Wednesday, 15 June 2016

Akram Khan's Giselle

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All being well I shall be in the audience for the premiere of Akram Khan's Giselle on 27 Sept 2016. This is billed as "a new interpretation" of Giselle which is one of my favourite ballets and the one of the world's most popular. I have not taken too kindly to  most "new interpretations" of Swan Lake which is my other favourite and the other classical ballet that is at least as popular as Giselle so why am I so excited about Akram Khan's Giselle?

One reason for my excitement is that I don't really like the story of Giselle as it stands.   In my Reflections on Giselle 28 Jan 2014 I wrote that the reason I have a problem with Giselle is the story.  Not so much Act I which, as I said in my note, could have come from The Archers but Act II , I continued:

"because Giselle is buried in unconsecrated ground where her spirit joins those of other women who have been seduced and die before their wedding day. They have it in for men and if any man is unfortunate enough to stray across their path as the gamekeeper did they kill him (though having said that I have seen one performance, though I cannot remember which company, where the gamekeeper survives and the curtain falls on his shaking hands with the playboy). That is a pretty unpleasant as well as fantastic story and offends my sensibilities ....."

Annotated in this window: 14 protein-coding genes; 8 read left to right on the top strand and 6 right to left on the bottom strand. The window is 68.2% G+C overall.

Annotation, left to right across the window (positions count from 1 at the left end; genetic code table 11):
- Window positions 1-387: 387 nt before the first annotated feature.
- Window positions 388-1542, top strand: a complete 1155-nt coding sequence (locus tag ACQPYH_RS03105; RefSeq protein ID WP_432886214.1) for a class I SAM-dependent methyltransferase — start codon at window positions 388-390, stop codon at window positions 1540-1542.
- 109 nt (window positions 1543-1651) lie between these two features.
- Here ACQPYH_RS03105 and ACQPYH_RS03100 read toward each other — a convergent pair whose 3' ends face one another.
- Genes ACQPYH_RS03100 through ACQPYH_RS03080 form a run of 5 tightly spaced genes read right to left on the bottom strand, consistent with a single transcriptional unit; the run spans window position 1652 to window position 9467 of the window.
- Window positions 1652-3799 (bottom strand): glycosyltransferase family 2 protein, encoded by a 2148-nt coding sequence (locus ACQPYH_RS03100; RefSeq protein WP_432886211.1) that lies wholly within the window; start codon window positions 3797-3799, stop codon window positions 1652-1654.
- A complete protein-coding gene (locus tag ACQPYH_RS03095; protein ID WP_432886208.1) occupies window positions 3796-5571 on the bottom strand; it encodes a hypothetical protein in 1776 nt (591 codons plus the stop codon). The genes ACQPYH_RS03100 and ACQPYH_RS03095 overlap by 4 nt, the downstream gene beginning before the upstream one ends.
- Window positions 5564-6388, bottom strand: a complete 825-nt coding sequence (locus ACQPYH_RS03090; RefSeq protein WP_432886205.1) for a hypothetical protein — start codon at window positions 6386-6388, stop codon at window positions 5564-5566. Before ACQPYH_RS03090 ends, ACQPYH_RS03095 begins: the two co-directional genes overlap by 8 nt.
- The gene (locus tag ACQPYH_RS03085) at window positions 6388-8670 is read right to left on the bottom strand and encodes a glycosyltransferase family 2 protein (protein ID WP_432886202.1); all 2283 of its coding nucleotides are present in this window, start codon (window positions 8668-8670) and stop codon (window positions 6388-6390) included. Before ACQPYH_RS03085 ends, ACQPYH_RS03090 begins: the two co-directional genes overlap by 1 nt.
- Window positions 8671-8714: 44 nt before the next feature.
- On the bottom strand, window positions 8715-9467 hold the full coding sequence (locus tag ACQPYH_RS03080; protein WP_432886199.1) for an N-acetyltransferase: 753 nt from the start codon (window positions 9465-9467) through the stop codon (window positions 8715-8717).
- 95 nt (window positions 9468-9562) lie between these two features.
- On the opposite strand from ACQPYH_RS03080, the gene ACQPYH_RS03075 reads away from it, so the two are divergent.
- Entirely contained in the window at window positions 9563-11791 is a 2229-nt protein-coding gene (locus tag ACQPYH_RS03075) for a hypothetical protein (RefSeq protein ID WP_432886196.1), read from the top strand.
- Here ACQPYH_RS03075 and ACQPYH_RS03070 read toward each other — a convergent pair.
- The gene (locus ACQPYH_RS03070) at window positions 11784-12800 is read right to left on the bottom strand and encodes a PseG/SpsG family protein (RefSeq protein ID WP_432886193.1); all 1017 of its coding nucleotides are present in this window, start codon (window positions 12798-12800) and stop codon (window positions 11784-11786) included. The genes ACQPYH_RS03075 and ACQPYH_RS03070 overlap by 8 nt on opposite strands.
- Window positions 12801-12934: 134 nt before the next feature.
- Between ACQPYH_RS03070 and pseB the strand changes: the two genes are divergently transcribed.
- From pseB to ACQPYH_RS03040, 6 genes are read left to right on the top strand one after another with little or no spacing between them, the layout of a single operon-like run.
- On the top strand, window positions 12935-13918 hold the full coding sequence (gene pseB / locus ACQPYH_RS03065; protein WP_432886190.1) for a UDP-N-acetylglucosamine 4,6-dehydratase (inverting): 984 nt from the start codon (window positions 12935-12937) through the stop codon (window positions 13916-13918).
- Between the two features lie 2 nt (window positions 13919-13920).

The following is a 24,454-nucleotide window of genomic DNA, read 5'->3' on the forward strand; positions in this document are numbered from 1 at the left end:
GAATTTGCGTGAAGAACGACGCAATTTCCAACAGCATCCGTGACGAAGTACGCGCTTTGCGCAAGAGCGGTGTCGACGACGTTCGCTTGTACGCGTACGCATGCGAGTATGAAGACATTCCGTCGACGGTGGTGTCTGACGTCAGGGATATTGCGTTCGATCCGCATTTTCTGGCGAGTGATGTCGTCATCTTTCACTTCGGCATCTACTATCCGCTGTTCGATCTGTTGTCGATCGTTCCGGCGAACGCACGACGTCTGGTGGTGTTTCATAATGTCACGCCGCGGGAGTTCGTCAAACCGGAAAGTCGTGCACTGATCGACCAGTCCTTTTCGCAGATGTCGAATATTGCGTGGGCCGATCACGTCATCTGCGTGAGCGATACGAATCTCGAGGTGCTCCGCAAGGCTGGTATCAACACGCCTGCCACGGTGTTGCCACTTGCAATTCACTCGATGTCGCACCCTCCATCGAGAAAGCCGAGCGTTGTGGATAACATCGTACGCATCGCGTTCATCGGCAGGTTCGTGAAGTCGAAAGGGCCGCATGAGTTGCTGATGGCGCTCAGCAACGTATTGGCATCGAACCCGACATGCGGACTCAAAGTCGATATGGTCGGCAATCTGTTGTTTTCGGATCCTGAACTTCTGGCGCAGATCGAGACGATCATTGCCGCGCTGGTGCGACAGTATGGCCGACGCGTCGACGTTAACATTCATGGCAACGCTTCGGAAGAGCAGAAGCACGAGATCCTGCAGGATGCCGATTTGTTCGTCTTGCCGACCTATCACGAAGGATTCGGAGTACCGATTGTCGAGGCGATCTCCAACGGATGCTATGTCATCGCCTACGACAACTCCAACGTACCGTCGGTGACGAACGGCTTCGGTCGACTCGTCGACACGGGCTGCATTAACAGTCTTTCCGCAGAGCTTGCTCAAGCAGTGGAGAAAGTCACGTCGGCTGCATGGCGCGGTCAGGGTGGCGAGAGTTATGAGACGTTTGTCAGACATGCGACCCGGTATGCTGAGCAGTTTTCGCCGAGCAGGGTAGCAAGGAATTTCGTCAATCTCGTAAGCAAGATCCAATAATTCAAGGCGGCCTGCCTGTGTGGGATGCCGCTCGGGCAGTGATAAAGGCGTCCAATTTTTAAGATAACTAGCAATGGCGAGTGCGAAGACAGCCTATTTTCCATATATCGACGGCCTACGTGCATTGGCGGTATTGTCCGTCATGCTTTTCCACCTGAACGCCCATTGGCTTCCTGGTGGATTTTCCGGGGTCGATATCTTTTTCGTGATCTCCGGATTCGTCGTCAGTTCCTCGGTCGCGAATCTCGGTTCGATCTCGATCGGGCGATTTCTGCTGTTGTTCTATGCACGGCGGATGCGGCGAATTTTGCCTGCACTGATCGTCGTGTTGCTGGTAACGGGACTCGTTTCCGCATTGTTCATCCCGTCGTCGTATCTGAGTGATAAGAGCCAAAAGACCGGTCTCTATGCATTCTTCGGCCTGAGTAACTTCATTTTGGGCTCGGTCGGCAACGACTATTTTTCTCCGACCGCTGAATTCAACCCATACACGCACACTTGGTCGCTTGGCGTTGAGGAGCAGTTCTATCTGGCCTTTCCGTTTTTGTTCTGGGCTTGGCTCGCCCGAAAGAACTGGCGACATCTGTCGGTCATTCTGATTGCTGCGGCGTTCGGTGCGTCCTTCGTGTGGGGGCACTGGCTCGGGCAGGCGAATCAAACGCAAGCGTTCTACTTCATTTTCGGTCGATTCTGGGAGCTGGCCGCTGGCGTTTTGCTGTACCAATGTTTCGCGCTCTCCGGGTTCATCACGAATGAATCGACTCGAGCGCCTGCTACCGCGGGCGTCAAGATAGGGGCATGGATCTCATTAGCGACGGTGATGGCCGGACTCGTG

My strategy for coping with Act II is to put the narrative out of my mind and to treat that part of the work as a purely abstract work like Act II of Balanchine's Jewels.

English National Ballet are not giving anything away about Akram Khan's creation.   They have posted a synopsis page on their website but all it contains are a series of quotations.   There is a film and some photos but they could have come from lots of rehearsals.  We know that Adam's score is to be used but we are told that the score has been adapted and that there will be some additional music by Ben Frost. We also know that Akram Khan is working with Ruth Little, the dramaturg who collaborated with Jonathan Watkins on 1984.

One clue that I do have comes from Simon Garner who dances with me at KNT.   Simon recently exhibited a mixed media work which included some sound effects at London Scottish House in Manchester (see Images of Giselle 20 May 2016). Someone from ENB visited the exhibition and saw the work and sent a message that he had parts of the ballet were not unlike his work.

Akram Khan's Giselle will start in Manchester and will tour Bristol and Southampton before ending in Sadler's Wells in November.  I should add that the company will also dance Mary Skeeping's Giselle at the Coliseum in January.  

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